Ent's snappy guide to Emacs


I have used many editors over time and one "System" that I really enjoyed was Emacs. However I did not understand how it worked under the hood and it led to some fun times. This post is an attempt to log my experience with learning and understanding the "missing bits" in a single place.

This guide is consolidation of knowledge & experience of 2-3 days of intense focus learning & modifying Emacs.


The aim of this guide is to quickly:

  • Bootstrap your understanding to a level where you can start thinking in terms Emacs' terminology and use that knowledge to searching the internet for new questions you might have.
  • Develop a rudimentary understanding of how to customize Emacs.
  • Setup an aesthically pleasing UI with usable setup.

This guide IS NOT about the basics of text editors like:

  • What are text editors? What is Emacs or Vim?
  • Which editor should I use?
  • How to navigate using either editor?
  • How to read/write elisp. I have a basic understanding of lisp/clojure but otherwise I haven't bothered with learning it for this.

Gradual Ramp Up

Most if not all of Emacs' instructions display commands as M-x _. This is meant to be the Meta key which you might otherwise know as Alt key.

Early on in the guide, the instructions are going to be lot more verbose to help the reader get familiar with what to do. But as the guide progresses the information, which has already been repeated a few times, will give way to more terse instructions.

M-x is your friend

I see many guides/books teach the reader how to learn emacs using keystrokes. The idea is that you will develop muscle memory and do things automatically.

Others try to force a custom configuration to make your life easier.

This guide instead relies on M-x to teach any and all necessary commands. Whether you use Emacs mode or Evil mode, M-x is consistent in both modes so your won't have any issues following the instructions.

Another big advantage of M-x is that it allows you to start exploring the available commands on your own and thus helping you learn

What's with the Greek Mythology?

Currently I am listening to Stephen Fry's Mythos which is about Greek Mythology and it's wonderful.

Before I start with the actual guide I want to relay my experience with using Emacs in the past so that you do not make the same mistakes I did.

To quickly give you a snapshot of what each section might entail, I am using references to Greek Mythos :D

Icarus' Emacs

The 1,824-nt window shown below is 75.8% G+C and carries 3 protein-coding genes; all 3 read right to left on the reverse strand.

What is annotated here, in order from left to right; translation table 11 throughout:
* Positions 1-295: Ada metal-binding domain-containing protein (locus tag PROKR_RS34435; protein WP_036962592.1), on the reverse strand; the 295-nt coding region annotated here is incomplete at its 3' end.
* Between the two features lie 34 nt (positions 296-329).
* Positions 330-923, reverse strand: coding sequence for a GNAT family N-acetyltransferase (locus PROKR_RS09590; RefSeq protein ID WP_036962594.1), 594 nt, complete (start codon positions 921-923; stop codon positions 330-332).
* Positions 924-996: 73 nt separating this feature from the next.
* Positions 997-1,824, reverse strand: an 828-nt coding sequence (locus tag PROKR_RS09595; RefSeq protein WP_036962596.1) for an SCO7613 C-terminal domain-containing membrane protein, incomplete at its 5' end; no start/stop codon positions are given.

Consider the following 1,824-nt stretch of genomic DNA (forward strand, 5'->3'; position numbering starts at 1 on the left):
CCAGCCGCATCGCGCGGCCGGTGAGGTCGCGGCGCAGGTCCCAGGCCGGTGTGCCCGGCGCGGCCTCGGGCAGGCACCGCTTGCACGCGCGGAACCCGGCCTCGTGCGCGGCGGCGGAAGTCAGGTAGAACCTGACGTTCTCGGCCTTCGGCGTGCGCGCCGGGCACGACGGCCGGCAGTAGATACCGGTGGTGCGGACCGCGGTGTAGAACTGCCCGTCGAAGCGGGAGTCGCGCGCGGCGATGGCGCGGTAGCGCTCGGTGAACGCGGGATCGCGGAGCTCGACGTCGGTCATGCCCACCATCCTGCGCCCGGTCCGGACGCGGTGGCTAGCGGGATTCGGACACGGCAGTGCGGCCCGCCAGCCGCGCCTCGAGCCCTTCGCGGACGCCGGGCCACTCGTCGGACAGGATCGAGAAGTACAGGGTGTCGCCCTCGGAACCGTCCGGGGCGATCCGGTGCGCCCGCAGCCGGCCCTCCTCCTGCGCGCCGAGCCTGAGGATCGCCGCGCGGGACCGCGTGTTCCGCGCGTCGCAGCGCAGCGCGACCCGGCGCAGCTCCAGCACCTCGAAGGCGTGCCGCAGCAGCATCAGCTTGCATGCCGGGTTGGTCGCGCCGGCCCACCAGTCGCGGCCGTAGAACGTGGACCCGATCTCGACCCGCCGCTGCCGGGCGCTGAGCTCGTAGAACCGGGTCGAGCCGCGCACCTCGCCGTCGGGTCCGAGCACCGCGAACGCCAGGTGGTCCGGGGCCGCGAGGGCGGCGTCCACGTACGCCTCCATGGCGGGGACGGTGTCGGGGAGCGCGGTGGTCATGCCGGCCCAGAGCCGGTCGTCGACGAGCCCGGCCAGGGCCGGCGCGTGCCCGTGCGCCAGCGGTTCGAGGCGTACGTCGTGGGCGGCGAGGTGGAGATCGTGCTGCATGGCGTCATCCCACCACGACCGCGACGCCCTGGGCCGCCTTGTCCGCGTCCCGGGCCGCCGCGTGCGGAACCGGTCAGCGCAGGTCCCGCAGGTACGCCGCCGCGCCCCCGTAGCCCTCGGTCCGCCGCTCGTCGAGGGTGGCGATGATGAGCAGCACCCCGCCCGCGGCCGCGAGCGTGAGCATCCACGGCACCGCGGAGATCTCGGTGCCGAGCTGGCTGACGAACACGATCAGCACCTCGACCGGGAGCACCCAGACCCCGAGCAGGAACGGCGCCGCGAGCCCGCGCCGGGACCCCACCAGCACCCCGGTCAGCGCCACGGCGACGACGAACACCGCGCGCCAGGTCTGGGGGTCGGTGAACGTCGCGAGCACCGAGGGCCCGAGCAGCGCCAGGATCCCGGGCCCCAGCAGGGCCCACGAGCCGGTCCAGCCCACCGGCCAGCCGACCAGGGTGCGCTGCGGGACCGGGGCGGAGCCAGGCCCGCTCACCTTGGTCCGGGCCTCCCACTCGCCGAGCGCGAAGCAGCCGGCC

Icarus is a tragic hero who was given a great gift. He did not respect the gift and took it for granted. This led to his downfall.

By the time I decided to learn Emacs I was already a familiar with Vim and it's basic keybindings. I knew that even if I were to be using Emacs, I wanted to continue using Vim bindings, which is what Evil provides. Also I wanted a better theme than the default one.

This was but the tip of the iceberg of my requirements and I was expecting a lot from Emacs.

I tried doing the "right thing" by going through the Emacs tutorials and to slowly learn it but my aim to start using it for my work projects and I did not want to spend a lot of time sifting through everything the system had to offer.

My solution came down to using a preconfigured emacs setup. In this case, I went with Spacemacs. It had everything I needed:

  • Beautiful theme
  • Evil mode
  • Really awesome set of "Layers" (packages/extensions/plugins) enabled by default and ready to use.
  • Really nice documentation with well thought out shortcuts etc.

develop branch

I am a Software Engineer by trade and unless I can use Emacs for programming, it cannot be true System/Editor/IDE. Spacemacs has lot of programming related stuff in develop branch as it is still being tested.

The more comfortable I felt using Spacemacs the more I started adding in extra "layers" and soon started adding normal Emacs packages.

At some point my thirst of themes led me to also include Doom Emacs Themes and by this point I had a crazy heavy setup.

The Fall

Note that I still haven't taken time to learn how Emacs and/or packages are put together. I was copy-pasting whatever I could find over the internet to make Emacs do my bidding. You could say I was building a Tower of Babel.

As expected, the fateful day came when my Emacs setup had some package issues and it stopped working. It looked like I was the only one who was suffering from this. I tried to restart with vanilla spacemacs but it became impossible. I was unsure if the issue was with my system/Emacs setup or if something was broken on develop branch of Spacemacs as master is the stable branch.

I could neither use Vanilla Emacs nor could I use Spacemacs and I ended up giving on Emacs altogether.

Ulysses' Emacs & journey home

Ulysses is a resourceful Hero who was beset by many tragedies. Only through his sheer wit & patience was he able to come out unscathed.

Spacemacs is an amazing setup and I intend to go back to it.

However this time around, I plan on taking my time to learn how the ecosystem works and be mindful of what I am doing.

Respect your tools

Thanks to Spacemacs I have a decent idea of what Emacs can do and some of the packages I want. I intend to expand on the list of packages I use but I will do so over time.

Minumum Setup

The following list might seem odd to call minmum but the idea is "To more likely start using it" than give up and shift back to using standard Editors/IDEs like VSCode or IntelliJ for non-work related tasks.

Setup Guide

In this section, I am going to go through the process of converting Vanilla Emacs which looks like this: Emacs Vanilla

to this, which is my customized setup. Entmacs


There are different versions of Emacs that you can install but if you want to have all the features of this guide, then I would recommend installing Emacs version 27 because:

  • It is the latest version (August 10, 2020)
  • It has certain features installed by default
  • It allows us to have ligatures (More on this later)

Emacs Version